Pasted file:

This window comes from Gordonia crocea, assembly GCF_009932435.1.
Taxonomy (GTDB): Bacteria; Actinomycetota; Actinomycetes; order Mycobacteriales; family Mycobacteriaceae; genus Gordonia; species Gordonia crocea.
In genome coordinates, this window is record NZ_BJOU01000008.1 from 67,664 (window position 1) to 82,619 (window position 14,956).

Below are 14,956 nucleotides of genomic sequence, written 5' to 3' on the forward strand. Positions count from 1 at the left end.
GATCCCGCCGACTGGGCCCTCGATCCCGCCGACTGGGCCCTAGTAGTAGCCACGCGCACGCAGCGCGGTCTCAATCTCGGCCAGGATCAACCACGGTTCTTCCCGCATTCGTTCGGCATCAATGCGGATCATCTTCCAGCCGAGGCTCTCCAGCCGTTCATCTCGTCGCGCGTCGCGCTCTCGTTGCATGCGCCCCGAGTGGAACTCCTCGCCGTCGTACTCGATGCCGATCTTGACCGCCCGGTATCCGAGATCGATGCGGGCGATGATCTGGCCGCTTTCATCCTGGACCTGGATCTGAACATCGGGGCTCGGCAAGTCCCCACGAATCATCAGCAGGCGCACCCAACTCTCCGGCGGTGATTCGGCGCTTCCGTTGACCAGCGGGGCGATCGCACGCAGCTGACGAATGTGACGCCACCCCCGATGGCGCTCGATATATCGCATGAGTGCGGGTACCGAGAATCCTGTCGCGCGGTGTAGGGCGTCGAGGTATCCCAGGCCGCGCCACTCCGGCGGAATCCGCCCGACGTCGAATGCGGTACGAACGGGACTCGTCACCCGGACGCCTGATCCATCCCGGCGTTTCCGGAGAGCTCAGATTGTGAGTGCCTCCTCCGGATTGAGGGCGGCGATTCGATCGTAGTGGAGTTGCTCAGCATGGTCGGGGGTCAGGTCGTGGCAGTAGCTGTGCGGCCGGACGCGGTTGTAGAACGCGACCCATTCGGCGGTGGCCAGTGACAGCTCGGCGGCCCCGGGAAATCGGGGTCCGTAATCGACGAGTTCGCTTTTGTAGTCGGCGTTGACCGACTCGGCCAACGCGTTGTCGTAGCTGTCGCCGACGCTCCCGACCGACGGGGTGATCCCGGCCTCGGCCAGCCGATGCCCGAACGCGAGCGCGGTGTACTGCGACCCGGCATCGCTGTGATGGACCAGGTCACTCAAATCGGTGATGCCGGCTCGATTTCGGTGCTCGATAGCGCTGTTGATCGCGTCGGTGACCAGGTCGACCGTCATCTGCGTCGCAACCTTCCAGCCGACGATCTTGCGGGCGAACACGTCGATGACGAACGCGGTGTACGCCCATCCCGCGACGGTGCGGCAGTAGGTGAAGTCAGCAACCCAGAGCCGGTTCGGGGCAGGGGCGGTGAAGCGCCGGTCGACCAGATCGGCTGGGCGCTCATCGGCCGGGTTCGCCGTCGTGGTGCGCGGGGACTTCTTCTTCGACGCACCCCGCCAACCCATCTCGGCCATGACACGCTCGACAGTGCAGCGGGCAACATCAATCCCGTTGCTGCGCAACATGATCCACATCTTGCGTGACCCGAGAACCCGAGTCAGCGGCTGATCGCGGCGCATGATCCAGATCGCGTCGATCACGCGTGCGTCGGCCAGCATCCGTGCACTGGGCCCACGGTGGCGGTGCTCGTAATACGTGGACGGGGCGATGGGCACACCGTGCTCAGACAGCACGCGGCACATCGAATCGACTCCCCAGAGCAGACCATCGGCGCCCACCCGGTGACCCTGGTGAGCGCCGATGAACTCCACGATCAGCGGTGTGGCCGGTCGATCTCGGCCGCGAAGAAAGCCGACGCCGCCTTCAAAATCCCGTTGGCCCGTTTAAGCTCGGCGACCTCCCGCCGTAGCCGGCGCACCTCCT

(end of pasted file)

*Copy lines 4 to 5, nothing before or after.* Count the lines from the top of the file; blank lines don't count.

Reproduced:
Below are 14,956 nucleotides of genomic sequence, written 5' to 3' on the forward strand. Positions count from 1 at the left end.
GATCCCGCCGACTGGGCCCTCGATCCCGCCGACTGGGCCCTAGTAGTAGCCACGCGCACGCAGCGCGGTCTCAATCTCGGCCAGGATCAACCACGGTTCTTCCCGCATTCGTTCGGCATCAATGCGGATCATCTTCCAGCCGAGGCTCTCCAGCCGTTCATCTCGTCGCGCGTCGCGCTCTCGTTGCATGCGCCCCGAGTGGAACTCCTCGCCGTCGTACTCGATGCCGATCTTGACCGCCCGGTATCCGAGATCGATGCGGGCGATGATCTGGCCGCTTTCATCCTGGACCTGGATCTGAACATCGGGGCTCGGCAAGTCCCCACGAATCATCAGCAGGCGCACCCAACTCTCCGGCGGTGATTCGGCGCTTCCGTTGACCAGCGGGGCGATCGCACGCAGCTGACGAATGTGACGCCACCCCCGATGGCGCTCGATATATCGCATGAGTGCGGGTACCGAGAATCCTGTCGCGCGGTGTAGGGCGTCGAGGTATCCCAGGCCGCGCCACTCCGGCGGAATCCGCCCGACGTCGAATGCGGTACGAACGGGACTCGTCACCCGGACGCCTGATCCATCCCGGCGTTTCCGGAGAGCTCAGATTGTGAGTGCCTCCTCCGGATTGAGGGCGGCGATTCGATCGTAGTGGAGTTGCTCAGCATGGTCGGGGGTCAGGTCGTGGCAGTAGCTGTGCGGCCGGACGCGGTTGTAGAACGCGACCCATTCGGCGGTGGCCAGTGACAGCTCGGCGGCCCCGGGAAATCGGGGTCCGTAATCGACGAGTTCGCTTTTGTAGTCGGCGTTGACCGACTCGGCCAACGCGTTGTCGTAGCTGTCGCCGACGCTCCCGACCGACGGGGTGATCCCGGCCTCGGCCAGCCGATGCCCGAACGCGAGCGCGGTGTACTGCGACCCGGCATCGCTGTGATGGACCAGGTCACTCAAATCGGTGATGCCGGCTCGATTTCGGTGCTCGATAGCGCTGTTGATCGCGTCGGTGACCAGGTCGACCGTCATCTGCGTCGCAACCTTCCAGCCGACGATCTTGCGGGCGAACACGTCGATGACGAACGCGGTGTACGCCCATCCCGCGACGGTGCGGCAGTAGGTGAAGTCAGCAACCCAGAGCCGGTTCGGGGCAGGGGCGGTGAAGCGCCGGTCGACCAGATCGGCTGGGCGCTCATCGGCCGGGTTCGCCGTCGTGGTGCGCGGGGACTTCTTCTTCGACGCACCCCGCCAACCCATCTCGGCCATGACACGCTCGACAGTGCAGCGGGCAACATCAATCCCGTTGCTGCGCAACATGATCCACATCTTGCGTGACCCGAGAACCCGAGTCAGCGGCTGATCGCGGCGCATGATCCAGATCGCGTCGATCACGCGTGCGTCGGCCAGCATCCGTGCACTGGGCCCACGGTGGCGGTGCTCGTAATACGTGGACGGGGCGATGGGCACACCGTGCTCAGACAGCACGCGGCACATCGAATCGACTCCCCAGAGCAGACCATCGGCGCCCACCCGGTGACCCTGGTGAGCGCCGATGAACTCCACGATCAGCGGTGTGGCCGGTCGATCTCGGCCGCGAAGAAAGCCGACGCCGCCTTCAAAATCCCGTTGGCCCGTTTAAGCTCGGCGACCTCCCGCCGTAGCCGGCGCACCTCCT